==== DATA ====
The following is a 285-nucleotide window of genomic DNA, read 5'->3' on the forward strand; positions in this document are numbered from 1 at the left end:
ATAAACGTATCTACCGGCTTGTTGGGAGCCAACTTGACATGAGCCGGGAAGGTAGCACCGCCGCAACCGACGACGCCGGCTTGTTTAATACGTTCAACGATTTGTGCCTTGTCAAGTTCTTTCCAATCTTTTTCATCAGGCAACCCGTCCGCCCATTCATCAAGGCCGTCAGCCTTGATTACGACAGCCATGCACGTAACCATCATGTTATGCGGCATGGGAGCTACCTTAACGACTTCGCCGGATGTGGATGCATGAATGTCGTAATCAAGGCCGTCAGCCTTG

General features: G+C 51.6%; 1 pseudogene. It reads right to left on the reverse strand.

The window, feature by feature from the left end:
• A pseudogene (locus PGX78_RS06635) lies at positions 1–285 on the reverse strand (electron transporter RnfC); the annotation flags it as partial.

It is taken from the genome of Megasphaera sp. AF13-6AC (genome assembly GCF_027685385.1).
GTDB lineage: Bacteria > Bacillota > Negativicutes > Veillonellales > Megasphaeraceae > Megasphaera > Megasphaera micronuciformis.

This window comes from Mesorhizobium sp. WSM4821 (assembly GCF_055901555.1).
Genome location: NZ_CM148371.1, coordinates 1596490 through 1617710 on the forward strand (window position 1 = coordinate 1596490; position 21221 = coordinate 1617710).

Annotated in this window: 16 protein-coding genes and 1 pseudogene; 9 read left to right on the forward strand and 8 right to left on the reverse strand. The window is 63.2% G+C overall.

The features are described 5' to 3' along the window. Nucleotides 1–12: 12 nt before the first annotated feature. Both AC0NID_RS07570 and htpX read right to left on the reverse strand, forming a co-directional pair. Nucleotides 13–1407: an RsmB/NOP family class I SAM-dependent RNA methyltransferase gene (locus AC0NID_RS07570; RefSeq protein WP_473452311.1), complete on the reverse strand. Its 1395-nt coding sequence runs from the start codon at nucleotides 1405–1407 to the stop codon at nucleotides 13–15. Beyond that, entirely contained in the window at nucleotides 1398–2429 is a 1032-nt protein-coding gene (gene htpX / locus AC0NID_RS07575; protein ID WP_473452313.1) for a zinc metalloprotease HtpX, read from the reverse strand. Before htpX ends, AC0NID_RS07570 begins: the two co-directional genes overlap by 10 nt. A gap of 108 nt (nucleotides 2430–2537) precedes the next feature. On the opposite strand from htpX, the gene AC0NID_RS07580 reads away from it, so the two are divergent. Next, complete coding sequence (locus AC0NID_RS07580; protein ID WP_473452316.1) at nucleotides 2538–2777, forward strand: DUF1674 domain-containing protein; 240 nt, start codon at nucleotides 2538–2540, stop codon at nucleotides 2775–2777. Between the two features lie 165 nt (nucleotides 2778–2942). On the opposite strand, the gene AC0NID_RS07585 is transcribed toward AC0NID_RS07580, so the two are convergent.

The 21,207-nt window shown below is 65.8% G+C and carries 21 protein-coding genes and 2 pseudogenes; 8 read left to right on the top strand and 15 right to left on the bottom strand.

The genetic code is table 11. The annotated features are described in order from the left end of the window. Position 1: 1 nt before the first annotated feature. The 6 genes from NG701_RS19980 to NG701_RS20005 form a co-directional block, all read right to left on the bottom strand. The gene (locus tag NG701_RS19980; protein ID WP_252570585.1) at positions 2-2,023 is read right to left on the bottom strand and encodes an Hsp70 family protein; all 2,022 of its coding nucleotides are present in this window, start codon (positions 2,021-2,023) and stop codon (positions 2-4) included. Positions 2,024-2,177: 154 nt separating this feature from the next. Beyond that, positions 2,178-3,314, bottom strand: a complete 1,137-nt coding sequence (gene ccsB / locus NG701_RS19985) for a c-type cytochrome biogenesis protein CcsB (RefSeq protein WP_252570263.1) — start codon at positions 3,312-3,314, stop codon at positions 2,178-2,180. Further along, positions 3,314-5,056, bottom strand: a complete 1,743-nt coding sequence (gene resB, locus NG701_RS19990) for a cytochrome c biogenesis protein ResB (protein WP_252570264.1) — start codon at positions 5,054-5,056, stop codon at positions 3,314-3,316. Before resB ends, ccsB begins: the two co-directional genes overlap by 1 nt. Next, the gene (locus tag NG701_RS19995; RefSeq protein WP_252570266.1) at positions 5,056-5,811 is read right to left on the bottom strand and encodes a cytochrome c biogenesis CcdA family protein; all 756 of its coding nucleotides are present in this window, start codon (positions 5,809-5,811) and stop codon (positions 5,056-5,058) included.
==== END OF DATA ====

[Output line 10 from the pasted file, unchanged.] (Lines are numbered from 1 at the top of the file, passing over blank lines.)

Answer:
Annotated in this window: 16 protein-coding genes and 1 pseudogene; 9 read left to right on the forward strand and 8 right to left on the reverse strand. The window is 63.2% G+C overall.